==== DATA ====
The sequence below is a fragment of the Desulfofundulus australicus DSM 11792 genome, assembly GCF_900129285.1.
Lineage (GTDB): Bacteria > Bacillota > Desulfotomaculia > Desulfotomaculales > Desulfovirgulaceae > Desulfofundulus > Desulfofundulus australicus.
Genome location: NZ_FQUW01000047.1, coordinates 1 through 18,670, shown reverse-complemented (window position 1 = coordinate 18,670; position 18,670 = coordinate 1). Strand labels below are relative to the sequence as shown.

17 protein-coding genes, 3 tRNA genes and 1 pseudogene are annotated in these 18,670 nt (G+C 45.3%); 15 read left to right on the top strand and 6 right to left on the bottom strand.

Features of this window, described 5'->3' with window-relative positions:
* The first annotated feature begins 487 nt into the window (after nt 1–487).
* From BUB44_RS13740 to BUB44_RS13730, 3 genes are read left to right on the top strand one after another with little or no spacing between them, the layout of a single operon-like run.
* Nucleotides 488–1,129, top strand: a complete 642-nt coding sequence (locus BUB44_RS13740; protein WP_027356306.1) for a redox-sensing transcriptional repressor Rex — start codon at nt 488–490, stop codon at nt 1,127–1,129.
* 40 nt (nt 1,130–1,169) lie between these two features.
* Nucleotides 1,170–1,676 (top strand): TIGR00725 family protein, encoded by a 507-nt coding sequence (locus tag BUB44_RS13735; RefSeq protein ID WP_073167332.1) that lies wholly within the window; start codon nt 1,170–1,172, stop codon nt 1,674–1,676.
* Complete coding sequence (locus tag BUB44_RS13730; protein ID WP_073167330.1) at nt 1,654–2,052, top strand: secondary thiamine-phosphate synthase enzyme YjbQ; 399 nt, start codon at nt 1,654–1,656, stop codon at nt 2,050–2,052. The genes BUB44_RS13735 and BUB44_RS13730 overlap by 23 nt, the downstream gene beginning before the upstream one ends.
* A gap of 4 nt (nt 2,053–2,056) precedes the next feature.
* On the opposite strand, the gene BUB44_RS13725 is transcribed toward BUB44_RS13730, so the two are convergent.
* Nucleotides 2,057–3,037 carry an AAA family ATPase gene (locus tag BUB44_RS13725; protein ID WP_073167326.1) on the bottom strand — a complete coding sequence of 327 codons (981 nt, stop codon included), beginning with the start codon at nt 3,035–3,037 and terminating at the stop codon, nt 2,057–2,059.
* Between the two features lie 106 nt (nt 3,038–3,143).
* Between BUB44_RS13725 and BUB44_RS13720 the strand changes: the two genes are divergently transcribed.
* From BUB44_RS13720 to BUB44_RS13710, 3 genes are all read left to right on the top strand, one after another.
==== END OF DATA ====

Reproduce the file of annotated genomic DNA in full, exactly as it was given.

The sequence below is a fragment of the Desulfofundulus australicus DSM 11792 genome, assembly GCF_900129285.1.
Lineage (GTDB): Bacteria > Bacillota > Desulfotomaculia > Desulfotomaculales > Desulfovirgulaceae > Desulfofundulus > Desulfofundulus australicus.
Genome location: NZ_FQUW01000047.1, coordinates 1 through 18,670, shown reverse-complemented (window position 1 = coordinate 18,670; position 18,670 = coordinate 1). Strand labels below are relative to the sequence as shown.

17 protein-coding genes, 3 tRNA genes and 1 pseudogene are annotated in these 18,670 nt (G+C 45.3%); 15 read left to right on the top strand and 6 right to left on the bottom strand.

Features of this window, described 5'->3' with window-relative positions:
* The first annotated feature begins 487 nt into the window (after nt 1–487).
* From BUB44_RS13740 to BUB44_RS13730, 3 genes are read left to right on the top strand one after another with little or no spacing between them, the layout of a single operon-like run.
* Nucleotides 488–1,129, top strand: a complete 642-nt coding sequence (locus BUB44_RS13740; protein WP_027356306.1) for a redox-sensing transcriptional repressor Rex — start codon at nt 488–490, stop codon at nt 1,127–1,129.
* 40 nt (nt 1,130–1,169) lie between these two features.
* Nucleotides 1,170–1,676 (top strand): TIGR00725 family protein, encoded by a 507-nt coding sequence (locus tag BUB44_RS13735; RefSeq protein ID WP_073167332.1) that lies wholly within the window; start codon nt 1,170–1,172, stop codon nt 1,674–1,676.
* Complete coding sequence (locus tag BUB44_RS13730; protein ID WP_073167330.1) at nt 1,654–2,052, top strand: secondary thiamine-phosphate synthase enzyme YjbQ; 399 nt, start codon at nt 1,654–1,656, stop codon at nt 2,050–2,052. The genes BUB44_RS13735 and BUB44_RS13730 overlap by 23 nt, the downstream gene beginning before the upstream one ends.
* A gap of 4 nt (nt 2,053–2,056) precedes the next feature.
* On the opposite strand, the gene BUB44_RS13725 is transcribed toward BUB44_RS13730, so the two are convergent.
* Nucleotides 2,057–3,037 carry an AAA family ATPase gene (locus tag BUB44_RS13725; protein ID WP_073167326.1) on the bottom strand — a complete coding sequence of 327 codons (981 nt, stop codon included), beginning with the start codon at nt 3,035–3,037 and terminating at the stop codon, nt 2,057–2,059.
* Between the two features lie 106 nt (nt 3,038–3,143).
* Between BUB44_RS13725 and BUB44_RS13720 the strand changes: the two genes are divergently transcribed.
* From BUB44_RS13720 to BUB44_RS13710, 3 genes are all read left to right on the top strand, one after another.